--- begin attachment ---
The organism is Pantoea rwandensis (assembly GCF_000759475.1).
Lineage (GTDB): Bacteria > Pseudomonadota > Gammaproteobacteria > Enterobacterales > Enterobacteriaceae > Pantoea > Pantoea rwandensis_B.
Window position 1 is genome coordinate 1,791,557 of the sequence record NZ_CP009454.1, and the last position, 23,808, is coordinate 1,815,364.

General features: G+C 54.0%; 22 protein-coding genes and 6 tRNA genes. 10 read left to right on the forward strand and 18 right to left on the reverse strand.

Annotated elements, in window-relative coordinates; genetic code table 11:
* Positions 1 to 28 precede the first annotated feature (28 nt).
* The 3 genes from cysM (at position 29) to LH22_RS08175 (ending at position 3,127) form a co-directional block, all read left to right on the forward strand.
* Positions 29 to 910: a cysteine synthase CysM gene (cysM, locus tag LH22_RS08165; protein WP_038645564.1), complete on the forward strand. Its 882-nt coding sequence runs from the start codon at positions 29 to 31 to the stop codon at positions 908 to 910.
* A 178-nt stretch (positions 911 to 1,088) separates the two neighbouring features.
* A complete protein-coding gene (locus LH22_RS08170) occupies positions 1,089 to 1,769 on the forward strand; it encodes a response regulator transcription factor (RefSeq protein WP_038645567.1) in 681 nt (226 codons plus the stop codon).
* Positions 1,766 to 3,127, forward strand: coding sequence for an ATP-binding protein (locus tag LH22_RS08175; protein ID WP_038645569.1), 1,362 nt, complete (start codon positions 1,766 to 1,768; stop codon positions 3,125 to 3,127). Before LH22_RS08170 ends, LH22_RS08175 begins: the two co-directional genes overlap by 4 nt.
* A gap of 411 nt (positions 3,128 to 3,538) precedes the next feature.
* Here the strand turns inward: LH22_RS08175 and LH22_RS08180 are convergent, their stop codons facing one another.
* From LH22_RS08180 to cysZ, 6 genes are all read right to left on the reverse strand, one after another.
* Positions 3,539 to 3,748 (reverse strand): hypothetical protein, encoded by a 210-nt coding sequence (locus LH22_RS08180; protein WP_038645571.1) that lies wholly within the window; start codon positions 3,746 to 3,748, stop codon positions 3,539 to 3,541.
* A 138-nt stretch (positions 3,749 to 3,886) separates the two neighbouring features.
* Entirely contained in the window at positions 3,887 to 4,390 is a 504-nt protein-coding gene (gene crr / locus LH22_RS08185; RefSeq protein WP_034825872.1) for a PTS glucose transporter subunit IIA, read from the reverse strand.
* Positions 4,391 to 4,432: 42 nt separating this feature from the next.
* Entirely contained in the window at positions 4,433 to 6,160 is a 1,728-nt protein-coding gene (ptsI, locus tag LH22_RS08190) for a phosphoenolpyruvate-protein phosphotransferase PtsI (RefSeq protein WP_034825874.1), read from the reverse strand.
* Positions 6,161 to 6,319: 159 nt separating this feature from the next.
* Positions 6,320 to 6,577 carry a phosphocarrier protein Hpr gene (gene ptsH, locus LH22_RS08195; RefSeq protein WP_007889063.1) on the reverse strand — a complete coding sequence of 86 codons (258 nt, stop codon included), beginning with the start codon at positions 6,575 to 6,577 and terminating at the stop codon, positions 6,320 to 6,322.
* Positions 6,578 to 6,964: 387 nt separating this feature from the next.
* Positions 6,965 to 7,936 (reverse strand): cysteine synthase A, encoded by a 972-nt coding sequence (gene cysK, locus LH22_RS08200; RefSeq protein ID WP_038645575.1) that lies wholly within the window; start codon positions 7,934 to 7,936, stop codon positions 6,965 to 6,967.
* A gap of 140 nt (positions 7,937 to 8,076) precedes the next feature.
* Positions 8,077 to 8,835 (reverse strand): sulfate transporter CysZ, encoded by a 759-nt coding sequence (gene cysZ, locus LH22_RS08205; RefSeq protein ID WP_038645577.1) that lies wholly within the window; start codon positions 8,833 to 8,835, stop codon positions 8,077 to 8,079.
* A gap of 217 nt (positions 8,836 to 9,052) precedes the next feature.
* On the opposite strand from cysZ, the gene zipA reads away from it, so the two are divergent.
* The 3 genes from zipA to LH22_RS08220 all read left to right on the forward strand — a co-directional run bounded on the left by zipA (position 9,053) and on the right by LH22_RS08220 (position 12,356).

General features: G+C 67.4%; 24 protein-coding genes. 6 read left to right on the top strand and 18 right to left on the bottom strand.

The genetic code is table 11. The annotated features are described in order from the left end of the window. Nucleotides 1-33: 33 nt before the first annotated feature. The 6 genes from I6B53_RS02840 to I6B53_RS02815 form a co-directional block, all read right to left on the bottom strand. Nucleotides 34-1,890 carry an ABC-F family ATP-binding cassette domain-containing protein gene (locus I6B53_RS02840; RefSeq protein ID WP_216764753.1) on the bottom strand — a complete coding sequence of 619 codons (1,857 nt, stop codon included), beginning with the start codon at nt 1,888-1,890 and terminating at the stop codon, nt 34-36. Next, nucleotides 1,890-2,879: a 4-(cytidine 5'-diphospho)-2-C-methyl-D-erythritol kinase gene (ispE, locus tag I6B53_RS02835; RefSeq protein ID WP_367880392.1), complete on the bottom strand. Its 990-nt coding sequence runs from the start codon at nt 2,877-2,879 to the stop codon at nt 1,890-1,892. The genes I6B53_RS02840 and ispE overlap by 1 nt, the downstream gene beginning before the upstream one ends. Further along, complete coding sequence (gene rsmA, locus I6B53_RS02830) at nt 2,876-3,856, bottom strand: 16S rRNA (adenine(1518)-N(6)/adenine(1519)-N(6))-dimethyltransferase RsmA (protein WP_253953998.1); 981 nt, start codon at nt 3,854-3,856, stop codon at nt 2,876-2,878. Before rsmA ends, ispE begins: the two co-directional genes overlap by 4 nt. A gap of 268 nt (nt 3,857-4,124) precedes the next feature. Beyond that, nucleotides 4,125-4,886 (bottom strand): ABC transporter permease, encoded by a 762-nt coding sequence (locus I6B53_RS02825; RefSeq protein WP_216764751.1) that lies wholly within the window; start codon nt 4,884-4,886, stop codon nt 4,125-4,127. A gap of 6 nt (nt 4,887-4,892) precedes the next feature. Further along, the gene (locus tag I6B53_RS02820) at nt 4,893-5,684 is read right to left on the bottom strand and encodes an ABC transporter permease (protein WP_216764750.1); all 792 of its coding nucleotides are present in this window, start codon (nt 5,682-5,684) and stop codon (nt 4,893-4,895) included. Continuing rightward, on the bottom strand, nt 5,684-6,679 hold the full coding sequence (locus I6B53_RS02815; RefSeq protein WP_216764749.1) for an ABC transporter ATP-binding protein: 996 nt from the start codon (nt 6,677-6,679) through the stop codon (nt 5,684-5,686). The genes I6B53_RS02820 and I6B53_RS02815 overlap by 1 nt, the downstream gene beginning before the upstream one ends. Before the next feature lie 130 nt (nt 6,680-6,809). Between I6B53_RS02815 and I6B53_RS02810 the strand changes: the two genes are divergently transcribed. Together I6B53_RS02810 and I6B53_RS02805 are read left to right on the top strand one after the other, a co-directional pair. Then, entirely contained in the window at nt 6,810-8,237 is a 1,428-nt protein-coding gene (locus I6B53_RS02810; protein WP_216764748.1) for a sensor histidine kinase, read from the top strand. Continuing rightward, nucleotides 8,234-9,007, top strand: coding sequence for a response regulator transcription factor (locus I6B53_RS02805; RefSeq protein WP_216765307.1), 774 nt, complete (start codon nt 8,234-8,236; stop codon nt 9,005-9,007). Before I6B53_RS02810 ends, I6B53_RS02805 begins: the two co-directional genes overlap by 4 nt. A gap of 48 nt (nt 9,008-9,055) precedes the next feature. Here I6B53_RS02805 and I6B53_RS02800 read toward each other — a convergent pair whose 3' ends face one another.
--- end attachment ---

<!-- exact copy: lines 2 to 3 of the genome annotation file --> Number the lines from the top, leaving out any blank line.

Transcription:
Lineage (GTDB): Bacteria > Pseudomonadota > Gammaproteobacteria > Enterobacterales > Enterobacteriaceae > Pantoea > Pantoea rwandensis_B.
Window position 1 is genome coordinate 1,791,557 of the sequence record NZ_CP009454.1, and the last position, 23,808, is coordinate 1,815,364.